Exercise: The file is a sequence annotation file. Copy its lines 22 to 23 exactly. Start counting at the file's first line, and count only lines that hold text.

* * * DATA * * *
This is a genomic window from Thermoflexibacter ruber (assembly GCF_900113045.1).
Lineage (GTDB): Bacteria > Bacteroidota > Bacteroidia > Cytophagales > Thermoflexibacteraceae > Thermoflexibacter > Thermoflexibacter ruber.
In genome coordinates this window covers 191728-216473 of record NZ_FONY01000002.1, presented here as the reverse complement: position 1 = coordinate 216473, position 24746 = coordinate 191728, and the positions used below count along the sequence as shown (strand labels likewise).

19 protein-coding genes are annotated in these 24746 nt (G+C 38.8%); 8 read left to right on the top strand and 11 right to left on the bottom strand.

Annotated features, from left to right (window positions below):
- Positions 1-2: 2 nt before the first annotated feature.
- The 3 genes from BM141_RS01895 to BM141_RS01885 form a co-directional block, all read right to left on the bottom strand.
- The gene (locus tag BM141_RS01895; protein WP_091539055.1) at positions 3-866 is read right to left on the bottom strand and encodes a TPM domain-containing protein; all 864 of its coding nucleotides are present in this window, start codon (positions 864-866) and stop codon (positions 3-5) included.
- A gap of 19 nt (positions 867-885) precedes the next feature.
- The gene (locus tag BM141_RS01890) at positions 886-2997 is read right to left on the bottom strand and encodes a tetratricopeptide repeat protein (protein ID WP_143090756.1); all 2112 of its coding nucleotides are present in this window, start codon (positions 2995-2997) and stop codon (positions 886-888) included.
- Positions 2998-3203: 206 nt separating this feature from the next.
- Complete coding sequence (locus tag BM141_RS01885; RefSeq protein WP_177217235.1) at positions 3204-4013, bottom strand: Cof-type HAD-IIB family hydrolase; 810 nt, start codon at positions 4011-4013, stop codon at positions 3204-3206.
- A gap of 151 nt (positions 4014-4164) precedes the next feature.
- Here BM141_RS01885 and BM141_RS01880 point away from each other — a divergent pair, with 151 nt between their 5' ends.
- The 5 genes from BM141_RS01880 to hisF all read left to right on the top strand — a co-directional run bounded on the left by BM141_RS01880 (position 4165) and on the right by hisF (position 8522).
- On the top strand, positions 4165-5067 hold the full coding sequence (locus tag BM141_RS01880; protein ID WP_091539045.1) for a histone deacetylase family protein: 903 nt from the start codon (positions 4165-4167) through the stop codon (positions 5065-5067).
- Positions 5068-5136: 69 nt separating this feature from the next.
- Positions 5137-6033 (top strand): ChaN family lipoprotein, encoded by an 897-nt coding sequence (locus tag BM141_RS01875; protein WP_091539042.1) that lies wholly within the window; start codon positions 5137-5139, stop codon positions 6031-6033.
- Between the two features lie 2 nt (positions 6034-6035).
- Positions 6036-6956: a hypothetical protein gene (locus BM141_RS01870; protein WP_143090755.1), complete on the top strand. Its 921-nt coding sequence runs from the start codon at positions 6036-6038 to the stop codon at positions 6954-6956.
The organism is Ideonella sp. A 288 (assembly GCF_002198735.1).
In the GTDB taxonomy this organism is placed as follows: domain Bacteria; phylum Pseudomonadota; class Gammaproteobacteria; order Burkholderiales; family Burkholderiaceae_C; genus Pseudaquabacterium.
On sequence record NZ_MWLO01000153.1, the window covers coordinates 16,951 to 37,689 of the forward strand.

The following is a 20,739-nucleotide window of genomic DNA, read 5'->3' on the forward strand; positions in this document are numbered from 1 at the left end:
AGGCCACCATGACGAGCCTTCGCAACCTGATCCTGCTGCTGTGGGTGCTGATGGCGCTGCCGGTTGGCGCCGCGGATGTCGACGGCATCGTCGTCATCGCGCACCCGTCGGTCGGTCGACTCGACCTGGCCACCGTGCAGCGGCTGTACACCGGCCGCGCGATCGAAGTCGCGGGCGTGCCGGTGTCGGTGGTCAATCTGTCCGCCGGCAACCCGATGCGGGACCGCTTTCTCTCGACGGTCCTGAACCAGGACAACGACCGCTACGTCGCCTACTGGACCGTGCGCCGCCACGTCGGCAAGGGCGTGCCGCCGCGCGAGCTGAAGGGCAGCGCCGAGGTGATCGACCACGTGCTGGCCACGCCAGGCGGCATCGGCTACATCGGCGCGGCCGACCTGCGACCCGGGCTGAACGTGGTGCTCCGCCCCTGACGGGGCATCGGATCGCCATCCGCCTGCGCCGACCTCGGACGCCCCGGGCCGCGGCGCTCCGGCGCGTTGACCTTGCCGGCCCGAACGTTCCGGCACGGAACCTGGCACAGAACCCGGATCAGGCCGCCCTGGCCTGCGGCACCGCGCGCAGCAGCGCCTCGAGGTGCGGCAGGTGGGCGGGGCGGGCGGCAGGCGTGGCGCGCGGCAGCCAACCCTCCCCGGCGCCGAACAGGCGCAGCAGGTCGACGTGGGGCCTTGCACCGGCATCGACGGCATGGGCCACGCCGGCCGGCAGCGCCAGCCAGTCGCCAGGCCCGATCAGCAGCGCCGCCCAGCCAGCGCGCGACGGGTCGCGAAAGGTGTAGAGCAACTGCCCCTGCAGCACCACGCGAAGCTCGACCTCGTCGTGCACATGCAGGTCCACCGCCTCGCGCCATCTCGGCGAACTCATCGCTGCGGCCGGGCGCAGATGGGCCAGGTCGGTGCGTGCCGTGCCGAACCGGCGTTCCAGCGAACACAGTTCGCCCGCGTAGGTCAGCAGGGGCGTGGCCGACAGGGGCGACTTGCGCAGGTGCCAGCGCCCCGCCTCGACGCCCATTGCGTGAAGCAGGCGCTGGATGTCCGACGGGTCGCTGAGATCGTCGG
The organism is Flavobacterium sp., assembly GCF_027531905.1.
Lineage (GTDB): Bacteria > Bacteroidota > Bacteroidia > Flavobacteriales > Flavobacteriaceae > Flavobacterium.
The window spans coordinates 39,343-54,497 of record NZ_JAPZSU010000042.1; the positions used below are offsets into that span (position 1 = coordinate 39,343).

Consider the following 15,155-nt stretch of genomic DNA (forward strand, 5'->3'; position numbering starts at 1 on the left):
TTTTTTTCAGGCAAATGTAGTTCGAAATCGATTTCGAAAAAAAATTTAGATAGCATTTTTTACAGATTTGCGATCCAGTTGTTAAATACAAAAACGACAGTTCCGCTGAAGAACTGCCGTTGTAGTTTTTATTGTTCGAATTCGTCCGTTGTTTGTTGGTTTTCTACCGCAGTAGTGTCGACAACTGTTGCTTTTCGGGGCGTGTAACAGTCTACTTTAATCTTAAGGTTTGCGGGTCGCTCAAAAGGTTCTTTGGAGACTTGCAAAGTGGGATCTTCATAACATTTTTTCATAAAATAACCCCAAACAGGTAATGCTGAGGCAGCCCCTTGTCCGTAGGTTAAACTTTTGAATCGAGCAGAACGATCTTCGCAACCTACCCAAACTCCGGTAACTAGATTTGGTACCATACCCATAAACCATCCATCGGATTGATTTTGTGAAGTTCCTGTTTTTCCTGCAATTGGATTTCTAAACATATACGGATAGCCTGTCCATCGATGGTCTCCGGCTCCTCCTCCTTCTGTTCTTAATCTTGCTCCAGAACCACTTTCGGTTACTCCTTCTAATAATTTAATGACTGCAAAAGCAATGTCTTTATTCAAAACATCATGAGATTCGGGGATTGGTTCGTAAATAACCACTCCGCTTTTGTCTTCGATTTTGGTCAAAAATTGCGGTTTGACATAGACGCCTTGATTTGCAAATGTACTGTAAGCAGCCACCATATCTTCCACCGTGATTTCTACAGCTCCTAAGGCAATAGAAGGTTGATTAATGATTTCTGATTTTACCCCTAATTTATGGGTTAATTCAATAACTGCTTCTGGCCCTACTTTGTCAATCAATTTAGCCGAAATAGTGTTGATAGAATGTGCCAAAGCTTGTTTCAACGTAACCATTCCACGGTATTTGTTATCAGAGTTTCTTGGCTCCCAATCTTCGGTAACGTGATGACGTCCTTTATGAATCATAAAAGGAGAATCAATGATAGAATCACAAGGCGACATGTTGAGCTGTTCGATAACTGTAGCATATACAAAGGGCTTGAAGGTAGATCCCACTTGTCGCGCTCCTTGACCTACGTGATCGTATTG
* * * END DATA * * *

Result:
In the GTDB taxonomy this organism is placed as follows: domain Bacteria; phylum Pseudomonadota; class Gammaproteobacteria; order Burkholderiales; family Burkholderiaceae_C; genus Pseudaquabacterium.
On sequence record NZ_MWLO01000153.1, the window covers coordinates 16,951 to 37,689 of the forward strand.